Four years have passed since the violent unrest that birthed Sherman Phoenix, the entrepreneurial hub on Milwaukee’s northwest side.
Sherman Phoenix would be one legacy of the unrest, sparked by 23-year-old Sylville Smith’s death after being shot by police. The Sherman Park neighborhood cried out for justice. Protesters marched. Buildings burned.
The unrest in 2016 exposed systemic disparities between the city’s Black and white communities. The idea for Sherman Phoenix was to create an entrepreneurial hub that could foster a more inclusive economy.
“We rose from the ashes,” said Sherman Phoenix General Manager Clyde Anderson. “It was burned to the ground. And now, in the midst of everything, we’re still rising.”
As Sherman Phoenix reopened its doors this month after closing because of the coronavirus pandemic, protesters were in the streets again calling for justice. This time, it was for George Floyd, who died in Minneapolis.
“It’s been four years since the uprising that birthed Sherman Phoenix,” Anderson said. “The challenge for us is feeling like déjà vu.”
What was once a fire-damaged BMO Harris Bank branch, now serves as a hub of around 30 small businesses. The branch was one of six businesses set on fire. Sherman Phoenix opened in 2018 in one of the buildings damaged during the unrest. Nearly all of the businesses at Sherman Phoenix are run by Black entrepreneurs.
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The management team, already navigating the pandemic, is now grasping onto an opportunity to continue community dialogue about economic justice.
“In the past we’ve had these things happen and they just sort of go away,” Anderson said. “Everyone goes back to normal life. Now it’s a little bit different because the world has stopped. There’s no football, basketball, vacations. The world has slowed down. Now you can pay attention to the hurt that has happened. You can feel the pain that a lot of people are feeling.”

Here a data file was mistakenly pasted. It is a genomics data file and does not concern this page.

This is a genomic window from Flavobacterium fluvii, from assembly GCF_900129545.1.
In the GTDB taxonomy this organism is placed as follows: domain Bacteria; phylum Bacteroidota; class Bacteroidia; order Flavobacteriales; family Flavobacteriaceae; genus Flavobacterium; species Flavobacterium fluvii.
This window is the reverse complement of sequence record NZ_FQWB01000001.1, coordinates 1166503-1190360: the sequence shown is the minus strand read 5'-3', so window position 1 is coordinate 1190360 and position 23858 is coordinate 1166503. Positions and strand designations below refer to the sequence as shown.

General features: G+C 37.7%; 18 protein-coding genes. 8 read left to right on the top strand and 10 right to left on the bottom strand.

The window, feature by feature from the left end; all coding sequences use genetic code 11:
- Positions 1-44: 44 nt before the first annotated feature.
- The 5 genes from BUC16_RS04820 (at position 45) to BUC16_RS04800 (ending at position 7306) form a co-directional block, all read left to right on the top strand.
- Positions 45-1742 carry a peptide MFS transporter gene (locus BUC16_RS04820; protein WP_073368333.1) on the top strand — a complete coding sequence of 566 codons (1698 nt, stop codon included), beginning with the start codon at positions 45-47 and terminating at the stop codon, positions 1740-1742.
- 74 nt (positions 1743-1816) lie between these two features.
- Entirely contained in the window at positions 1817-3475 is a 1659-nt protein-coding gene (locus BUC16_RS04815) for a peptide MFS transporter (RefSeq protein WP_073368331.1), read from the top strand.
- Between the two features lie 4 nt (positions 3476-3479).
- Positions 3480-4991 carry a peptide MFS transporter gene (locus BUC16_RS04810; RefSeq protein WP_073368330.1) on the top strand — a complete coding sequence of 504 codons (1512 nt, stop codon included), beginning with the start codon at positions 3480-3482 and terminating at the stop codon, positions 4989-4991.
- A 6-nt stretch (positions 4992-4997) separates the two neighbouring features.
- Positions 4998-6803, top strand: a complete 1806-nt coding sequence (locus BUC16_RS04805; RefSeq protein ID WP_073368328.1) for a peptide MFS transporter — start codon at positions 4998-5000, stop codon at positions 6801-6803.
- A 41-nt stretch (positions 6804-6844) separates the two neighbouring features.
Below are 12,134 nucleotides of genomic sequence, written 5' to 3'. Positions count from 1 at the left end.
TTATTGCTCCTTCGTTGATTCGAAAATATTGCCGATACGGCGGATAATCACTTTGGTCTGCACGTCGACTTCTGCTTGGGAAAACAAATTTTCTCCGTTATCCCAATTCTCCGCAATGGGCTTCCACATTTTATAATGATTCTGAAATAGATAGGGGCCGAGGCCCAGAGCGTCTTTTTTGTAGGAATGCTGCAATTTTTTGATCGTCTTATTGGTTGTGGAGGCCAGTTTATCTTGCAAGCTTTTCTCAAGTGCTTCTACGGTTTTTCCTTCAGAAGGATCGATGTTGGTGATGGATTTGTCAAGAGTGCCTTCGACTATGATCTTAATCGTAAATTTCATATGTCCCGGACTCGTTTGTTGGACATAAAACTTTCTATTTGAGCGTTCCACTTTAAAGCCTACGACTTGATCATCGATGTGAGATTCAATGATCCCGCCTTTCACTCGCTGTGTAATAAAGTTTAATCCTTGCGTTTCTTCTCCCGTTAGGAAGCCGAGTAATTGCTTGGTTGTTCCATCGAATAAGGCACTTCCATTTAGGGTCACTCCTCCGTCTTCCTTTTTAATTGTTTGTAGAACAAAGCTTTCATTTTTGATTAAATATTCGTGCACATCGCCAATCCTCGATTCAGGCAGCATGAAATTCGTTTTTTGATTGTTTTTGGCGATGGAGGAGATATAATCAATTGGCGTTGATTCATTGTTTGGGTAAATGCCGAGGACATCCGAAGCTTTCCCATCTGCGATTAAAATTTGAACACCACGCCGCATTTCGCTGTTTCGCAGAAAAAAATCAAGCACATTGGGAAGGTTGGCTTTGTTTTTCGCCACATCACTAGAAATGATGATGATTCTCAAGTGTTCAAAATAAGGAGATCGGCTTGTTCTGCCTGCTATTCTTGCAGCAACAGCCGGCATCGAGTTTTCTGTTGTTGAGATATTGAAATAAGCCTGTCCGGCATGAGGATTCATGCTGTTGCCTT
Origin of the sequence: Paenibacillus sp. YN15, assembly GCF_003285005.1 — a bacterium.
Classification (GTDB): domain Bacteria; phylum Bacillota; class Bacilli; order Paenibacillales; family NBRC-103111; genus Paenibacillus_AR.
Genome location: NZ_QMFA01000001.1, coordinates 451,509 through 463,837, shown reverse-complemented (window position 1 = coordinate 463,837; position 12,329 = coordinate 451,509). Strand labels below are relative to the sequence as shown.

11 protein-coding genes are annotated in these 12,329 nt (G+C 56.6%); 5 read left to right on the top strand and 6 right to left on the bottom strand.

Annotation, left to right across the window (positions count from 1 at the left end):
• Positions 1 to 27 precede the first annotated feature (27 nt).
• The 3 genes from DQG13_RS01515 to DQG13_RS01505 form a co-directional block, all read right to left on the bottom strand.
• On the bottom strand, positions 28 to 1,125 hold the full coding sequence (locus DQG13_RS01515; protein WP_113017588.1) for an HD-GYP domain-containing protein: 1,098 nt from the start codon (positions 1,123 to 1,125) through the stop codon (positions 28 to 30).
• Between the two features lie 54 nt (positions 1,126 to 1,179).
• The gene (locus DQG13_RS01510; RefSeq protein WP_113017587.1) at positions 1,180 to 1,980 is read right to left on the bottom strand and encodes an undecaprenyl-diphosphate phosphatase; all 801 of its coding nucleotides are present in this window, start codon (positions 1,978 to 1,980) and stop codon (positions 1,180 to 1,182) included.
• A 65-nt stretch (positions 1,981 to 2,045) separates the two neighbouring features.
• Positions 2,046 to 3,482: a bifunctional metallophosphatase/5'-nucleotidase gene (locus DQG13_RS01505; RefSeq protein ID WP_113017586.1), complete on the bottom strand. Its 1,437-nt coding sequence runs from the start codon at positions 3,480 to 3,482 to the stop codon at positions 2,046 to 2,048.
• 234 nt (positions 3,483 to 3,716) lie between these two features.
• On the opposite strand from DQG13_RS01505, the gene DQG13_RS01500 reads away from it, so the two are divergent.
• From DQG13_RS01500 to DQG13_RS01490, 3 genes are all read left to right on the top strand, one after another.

Sherman Phoenix and its mission of economic justice is continuing to lift up entrepreneurs who have been discriminated against.
“If no one else is looking out for us, we have to look out for ourselves,” said Jan Anderson, director of programming and events at Sherman Phoenix who is married to Clyde Anderson. “We did something that would help our people with Sherman Phoenix.”
Sherman Phoenix has been closed to the public during the pandemic and reopened in early June. Rent was waived in April, May and June for the tenants.
The pandemic canceled events, but Sherman Phoenix has added more outdoor seating with its patio with plans to host outdoor events.
With heightened attention on systemic racism and its effect on economic outcomes for people of color, Sherman Phoenix has received new financial donations and increased orders from businesses.
The project has been community-driven. Sherman Phoenix’s initial $4 million financing package included $250,000 state grant and $225,000 from the city. But much of the funding came from around 50 individual investors.
“My hope is that because of that we’ll make real strides toward change — sustainable change — that’s going to help my children,” Clyde Anderson said. “Not for tomorrow or for today. I want to make sure my kids don’t go through the same things that I went through.”
Sherman Phoenix is working to expand its reach to more entrepreneurs, host more community events and provide more educational experiences.
“We’re still trying to pull people up,” Jan Anderson said. “There’s still so much more to do. So much work we need to do.”
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